What do you mean they don't have to have to act in my best interests?!?!

Many people who I talk to about finances are surprised to learn that the person giving you financial advice does not necessarily have to act in your best interest when giving you that financial advice or performing investment management services. That is, they are only held to a “suitable” or “legal” standard and not the fiduciary standard. 

 

You might be thinking, "OK, I can read that Investopedia link you just provided, but what exactly does fiduciary mean?"

Well, two recent high profile stories help illustrate the point:

The first example relates to a sales contest run by Morgan Stanley where the advisors were allegedly pressuring their clients to buy a product and service that they didn't necessarily need. Sales contests and account opening pressure (like the recent Wells Fargo case) can be common in non fiduciary environments and customers can end up getting put in high commission products with better alternatives.

“Massachusetts charged the wirehouse with conducting an unethical, high-pressure sales contest among its financial advisers to encourage clients to borrow money against their brokerage accounts. The contest was run despite an internal Morgan Stanley prohibition on such initiatives.”

A simple internet search of sales contests in financial services or unfair commissions in financial services will bring up a long list of violations and abuses by the financial services industry. And we're not talking about Bernie Madoff type of stuff, we're talking about the kinds of brokers and advisors many ordinary people are using.

The second example relates to Fidelity Investments and the potential conflicts that arise when both the Johnson family and Fidelity fund managers both see a private equity investment that they believe is a good investment. According to Reuters:

“The company’s tradition of putting clients’ interests 'before our own is a big part of what makes Fidelity special,' the fund firm says in its mission statement. In at least one lucrative field, however, the Johnson family’s interests come first. A private venture capital arm run on behalf of the Johnsons, F-Prime Capital Partners, competes directly with the stable of Fidelity mutual funds in which the public invests. It’s an arrangement that securities lawyers say poses an unusual conflict of interest.”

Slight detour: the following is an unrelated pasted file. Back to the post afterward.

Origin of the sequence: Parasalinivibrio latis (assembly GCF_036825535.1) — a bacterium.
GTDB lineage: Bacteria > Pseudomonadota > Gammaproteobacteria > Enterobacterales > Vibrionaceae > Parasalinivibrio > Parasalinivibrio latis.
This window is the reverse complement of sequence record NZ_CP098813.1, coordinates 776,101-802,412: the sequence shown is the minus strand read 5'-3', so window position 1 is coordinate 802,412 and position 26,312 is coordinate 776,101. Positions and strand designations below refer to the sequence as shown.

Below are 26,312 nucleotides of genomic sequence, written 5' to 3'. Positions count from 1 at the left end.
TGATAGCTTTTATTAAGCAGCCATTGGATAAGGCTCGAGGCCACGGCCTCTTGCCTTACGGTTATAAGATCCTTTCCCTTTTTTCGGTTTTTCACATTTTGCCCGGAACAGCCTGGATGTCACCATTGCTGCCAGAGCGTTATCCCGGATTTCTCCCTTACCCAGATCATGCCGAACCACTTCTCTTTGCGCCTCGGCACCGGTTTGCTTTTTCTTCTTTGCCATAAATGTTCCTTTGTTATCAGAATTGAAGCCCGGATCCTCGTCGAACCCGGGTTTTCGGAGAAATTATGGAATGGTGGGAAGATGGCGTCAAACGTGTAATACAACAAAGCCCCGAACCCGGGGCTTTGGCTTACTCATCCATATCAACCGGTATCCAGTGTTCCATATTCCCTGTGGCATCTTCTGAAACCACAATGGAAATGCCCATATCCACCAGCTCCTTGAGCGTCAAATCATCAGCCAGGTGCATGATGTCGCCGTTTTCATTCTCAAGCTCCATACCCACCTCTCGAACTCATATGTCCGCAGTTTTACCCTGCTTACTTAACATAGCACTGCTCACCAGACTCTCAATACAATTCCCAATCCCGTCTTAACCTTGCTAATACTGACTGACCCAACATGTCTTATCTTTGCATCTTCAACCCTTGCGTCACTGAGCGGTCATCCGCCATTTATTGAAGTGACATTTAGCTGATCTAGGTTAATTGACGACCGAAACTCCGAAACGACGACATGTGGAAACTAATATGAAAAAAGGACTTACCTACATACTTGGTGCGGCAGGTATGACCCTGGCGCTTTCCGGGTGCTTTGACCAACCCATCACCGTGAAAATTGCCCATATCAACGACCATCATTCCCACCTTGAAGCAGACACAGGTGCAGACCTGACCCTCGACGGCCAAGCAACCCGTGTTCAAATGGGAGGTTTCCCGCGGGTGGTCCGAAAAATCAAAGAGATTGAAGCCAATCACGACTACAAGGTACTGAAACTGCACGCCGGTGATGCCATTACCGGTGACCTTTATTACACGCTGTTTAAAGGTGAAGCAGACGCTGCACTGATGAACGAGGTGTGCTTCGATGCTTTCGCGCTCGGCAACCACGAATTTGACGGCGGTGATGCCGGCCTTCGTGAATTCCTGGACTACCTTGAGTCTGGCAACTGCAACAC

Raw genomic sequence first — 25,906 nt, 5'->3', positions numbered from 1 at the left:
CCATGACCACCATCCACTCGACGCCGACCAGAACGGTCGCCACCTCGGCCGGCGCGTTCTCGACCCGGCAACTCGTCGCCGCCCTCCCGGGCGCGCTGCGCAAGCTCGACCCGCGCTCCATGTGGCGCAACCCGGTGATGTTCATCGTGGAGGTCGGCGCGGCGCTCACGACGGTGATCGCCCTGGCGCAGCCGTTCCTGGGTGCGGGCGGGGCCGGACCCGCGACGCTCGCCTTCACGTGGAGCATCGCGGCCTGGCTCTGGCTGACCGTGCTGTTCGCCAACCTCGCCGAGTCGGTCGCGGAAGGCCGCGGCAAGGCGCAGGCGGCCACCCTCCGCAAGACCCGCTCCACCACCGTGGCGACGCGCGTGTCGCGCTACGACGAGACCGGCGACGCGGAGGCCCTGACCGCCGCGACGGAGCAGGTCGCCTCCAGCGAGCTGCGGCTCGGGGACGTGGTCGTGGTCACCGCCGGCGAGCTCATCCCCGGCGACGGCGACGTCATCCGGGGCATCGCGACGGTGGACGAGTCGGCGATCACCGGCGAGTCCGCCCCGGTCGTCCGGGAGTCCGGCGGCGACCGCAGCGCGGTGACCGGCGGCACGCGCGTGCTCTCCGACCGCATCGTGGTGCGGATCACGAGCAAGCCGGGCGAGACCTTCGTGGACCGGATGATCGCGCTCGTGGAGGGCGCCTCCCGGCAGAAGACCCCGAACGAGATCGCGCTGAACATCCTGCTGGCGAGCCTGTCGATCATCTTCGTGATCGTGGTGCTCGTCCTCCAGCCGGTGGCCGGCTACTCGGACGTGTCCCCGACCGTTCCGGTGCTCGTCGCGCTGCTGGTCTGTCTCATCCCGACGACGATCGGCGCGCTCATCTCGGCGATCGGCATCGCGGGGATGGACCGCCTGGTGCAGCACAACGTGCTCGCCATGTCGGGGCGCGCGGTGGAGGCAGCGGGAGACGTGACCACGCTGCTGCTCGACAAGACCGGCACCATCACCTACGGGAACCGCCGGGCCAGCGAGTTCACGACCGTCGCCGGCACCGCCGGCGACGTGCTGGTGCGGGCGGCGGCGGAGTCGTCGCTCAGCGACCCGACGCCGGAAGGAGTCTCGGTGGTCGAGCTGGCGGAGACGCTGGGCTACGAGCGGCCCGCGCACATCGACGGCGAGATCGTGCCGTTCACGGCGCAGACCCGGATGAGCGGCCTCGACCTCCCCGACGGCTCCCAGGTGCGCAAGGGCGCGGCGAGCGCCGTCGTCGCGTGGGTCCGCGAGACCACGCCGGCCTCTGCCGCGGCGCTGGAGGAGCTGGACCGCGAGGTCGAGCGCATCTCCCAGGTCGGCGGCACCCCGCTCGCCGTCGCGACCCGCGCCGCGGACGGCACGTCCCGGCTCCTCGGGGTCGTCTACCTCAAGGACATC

So while it is absolutely possible to get great financial services from advisors and companies that are not fiduciaries, the investment lines of “suitable” advice are often gray and potential conflicts can arise even in well-intentioned firms. You should ask your advisor or firm about any potential conflicts they have and be sure you are satisfied with their answer.

But why not work with someone who is bound to work exclusively for your best interests? Helping you holistically with your dreams and goals? You probably should. Whether it is with J. Bradford or another fiduciary, I absolutely recommend that everyone looking for financial advice ask if the person they are working with is a fiduciary and if not, why not. Maybe you'll be satisfied with the answer, maybe you won't.

Some clients and prospects do occasionally ask about the fiduciary standard and if we operate to the fiduciary standard when giving investment and financial advice. I love answering that question. The answer is unequivocally yes and it is part of the reason why I founded J. Bradford Investment Management as an independent RIA (Registered Investment Advisory) firm. We put our clients first and you get our unbiased, conflict free advice about all your financial matters.

If you'd like to have a contest, let's raise some money for charity.

PLEASE REMEMBER:

- Investing and investment management involves risk, including the loss of your initial investment or any investment gains.

- Past performance is no guarantee of future results.

- This generic information is provided for educational purposes only and should not be construed as a recommendation for any individual to take a specific action.

- Please invest prudently and seek professional help from a financial advisor, investment manager, accountant, lawyer or other professional on matters that you are unsure of or that are unique to your personal circumstances.

- Financial Planning and Investment Management Services provided by J. Bradford Investment Management, Nashua NH.